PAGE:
Does the Internet of Things Recycle Old Technology?

By Julia Elvidge
November 23, 2015

internet-of-things-light-bulbThere is a lot of hype around the Internet of Things (IoT) yet many, if not most, are confused by what IoT really is and what it means for their IP and their business. If you are a new player in the IoT market, you most likely will be filing patent applications for new innovations; however, since IoT is being built on established technology, you need to be aware that there are hundreds of technology companies that may already own the seminal foundation patents. Many companies new to the IoT market may have strong and expansive portfolio positions for assertion. This makes it difficult at best to discern whether or not IoT inventions are really new or just recycled technology.

The IoT basically connects any device with an on/off switch to the Internet or to other devices. By adding sensors to everything and employing analytics; it enables new levels of efficiency and business refinement. This capability has fueled applications that span virtually every part of life, from sensing the walking cadence and heart rate of an elderly loved one through their slippers, to the remote wireless control of high voltage electric power grids. Virtually everything can be sensed and all at ultra-low costs. Today, the largest markets, which are driving billions of shipments per year in both silicon and devices, are medical, fitness wearables, industrial, automotive, and smart homes.

As a participant in the Internet of Things world, it’s important to have a high-level understanding of the five IoT technology segments and their patent landscapes, as well as a deeper understanding of the patent landscape of “Things.” IoT has five technology segments: Things, Networking, Computing & Storage, Services, and Analytics.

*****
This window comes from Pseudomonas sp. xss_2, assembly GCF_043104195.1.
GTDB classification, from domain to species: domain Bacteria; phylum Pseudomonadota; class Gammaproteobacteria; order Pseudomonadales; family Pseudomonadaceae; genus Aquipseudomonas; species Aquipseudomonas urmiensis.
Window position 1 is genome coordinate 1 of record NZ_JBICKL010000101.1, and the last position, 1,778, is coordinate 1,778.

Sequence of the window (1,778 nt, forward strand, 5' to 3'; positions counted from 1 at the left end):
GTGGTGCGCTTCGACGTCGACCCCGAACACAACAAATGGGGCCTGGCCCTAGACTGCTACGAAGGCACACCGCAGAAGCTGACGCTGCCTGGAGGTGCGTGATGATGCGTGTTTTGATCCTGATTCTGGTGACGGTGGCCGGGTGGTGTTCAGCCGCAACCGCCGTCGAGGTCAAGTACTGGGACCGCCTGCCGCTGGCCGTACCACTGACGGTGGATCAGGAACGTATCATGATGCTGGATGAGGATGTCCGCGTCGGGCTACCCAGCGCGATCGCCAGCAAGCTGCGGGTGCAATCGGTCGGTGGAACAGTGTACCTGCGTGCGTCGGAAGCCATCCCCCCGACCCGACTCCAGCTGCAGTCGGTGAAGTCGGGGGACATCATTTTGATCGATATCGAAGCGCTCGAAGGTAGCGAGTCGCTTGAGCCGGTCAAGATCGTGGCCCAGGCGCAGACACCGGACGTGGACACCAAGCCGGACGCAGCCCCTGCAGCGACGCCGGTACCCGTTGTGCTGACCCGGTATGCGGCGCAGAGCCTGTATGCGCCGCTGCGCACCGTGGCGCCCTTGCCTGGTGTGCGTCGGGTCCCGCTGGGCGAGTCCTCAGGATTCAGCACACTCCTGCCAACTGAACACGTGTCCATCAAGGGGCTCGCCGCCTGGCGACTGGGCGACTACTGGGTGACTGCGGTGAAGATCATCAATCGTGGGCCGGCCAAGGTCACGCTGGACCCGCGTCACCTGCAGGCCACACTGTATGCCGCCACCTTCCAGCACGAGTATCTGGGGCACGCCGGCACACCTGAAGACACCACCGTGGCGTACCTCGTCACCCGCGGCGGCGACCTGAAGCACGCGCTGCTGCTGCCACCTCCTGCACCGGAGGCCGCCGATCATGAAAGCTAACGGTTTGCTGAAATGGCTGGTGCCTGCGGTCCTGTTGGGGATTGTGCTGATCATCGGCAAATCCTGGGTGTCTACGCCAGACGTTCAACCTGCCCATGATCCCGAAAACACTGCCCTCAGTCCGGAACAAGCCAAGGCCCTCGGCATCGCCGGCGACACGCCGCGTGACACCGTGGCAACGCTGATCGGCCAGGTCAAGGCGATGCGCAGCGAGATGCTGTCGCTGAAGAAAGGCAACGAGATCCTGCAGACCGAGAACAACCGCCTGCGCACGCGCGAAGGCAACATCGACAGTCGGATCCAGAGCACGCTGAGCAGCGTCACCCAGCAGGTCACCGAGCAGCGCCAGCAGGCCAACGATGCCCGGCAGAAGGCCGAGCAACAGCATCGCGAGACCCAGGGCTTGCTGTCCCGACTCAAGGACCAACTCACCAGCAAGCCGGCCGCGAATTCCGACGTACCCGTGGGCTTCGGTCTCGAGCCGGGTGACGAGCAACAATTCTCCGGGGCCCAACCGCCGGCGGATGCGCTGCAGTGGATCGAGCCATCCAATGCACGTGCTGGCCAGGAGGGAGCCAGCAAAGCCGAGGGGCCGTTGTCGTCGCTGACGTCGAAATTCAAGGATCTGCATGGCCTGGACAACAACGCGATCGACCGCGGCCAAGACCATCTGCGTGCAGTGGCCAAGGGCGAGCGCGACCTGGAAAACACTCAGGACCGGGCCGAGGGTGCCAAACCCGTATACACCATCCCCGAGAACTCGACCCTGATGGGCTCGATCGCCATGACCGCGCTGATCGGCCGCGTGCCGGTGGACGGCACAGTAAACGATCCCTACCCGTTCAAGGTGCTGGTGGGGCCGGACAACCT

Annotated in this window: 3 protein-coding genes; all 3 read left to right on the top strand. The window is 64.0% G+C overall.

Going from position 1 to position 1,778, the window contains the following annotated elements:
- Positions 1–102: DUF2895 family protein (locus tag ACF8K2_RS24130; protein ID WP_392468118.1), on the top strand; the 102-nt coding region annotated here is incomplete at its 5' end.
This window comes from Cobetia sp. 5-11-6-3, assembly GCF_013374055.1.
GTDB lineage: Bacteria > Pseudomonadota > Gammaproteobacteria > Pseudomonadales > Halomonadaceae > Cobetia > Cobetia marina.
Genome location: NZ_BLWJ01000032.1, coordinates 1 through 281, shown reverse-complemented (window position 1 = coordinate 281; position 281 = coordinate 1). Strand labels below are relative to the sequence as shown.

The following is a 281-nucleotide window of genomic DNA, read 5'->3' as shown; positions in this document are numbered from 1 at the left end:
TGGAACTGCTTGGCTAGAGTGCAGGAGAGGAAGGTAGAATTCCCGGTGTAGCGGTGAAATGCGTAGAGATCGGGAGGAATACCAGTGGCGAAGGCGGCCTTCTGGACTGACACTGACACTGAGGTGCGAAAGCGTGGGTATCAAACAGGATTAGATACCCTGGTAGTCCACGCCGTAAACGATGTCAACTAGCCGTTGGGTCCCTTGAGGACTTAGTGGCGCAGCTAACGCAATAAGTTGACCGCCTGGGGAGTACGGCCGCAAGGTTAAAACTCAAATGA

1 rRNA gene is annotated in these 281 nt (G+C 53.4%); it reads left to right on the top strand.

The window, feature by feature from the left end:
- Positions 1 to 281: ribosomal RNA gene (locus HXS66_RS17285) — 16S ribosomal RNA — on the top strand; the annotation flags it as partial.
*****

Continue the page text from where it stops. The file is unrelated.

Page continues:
• Things are sensors and actuators, mechanical devices that take energy and convert it into some type of motion. IoT sensors are inexpensive, very low power, wireless, and either disposable or “install and forget.” They are intended to work well but not perfectly, on aggregate data. Outlier data will be dropped. Sensors are asleep most of the time, but periodically wake up to transmit small bursts of data. The actuators may include automated controls, robots, or humans.
  • Networking includes a gateway, wireless infrastructure, and Internet transportation of data to the cloud. The gateway depends on the application and range of communication of the Things. The radio could be new Long-Range (LoRa) or established technologies like Bluetooth Low Energy, WiFi, or cellular. Gateways can be simple, or smart as those used in home IoT solutions. The network infrastructure today is very well established. Data pipes are larger in the downstream direction from cloud to gateways for high bandwidth applications like video. With IoT, the upstream pipe will become larger as well, so that it can carry data for the half billion Things forecast by 2020.
  • Computing and Storage of the full volume of sensor data is provided by big data systems. Big data computing and storage are well-established technologies that have been implemented widely in data centers, where data security is critical.
  • Services include Infrastructure-as-a-Service (IaaS), Platform-as-a-Service (PaaS), and Software-as-a-Service (SaaS) and provide the means to deliver applications and services using the data for a particular client. These new IoT applications will include high reliability for medical, safety for automated cars, efficiency for manufacturing, and security for homes.
  • Analytics of broad amounts of IoT data will help identify IoT system refinements, using metrics and machine learning. This is a new area of technology, mostly software, where the goal is to look for operational or business metrics that allow a decision maker to make refinements and adjustments to each local IoT system. It also encompasses machine learning, which opens the door to a range of solutions.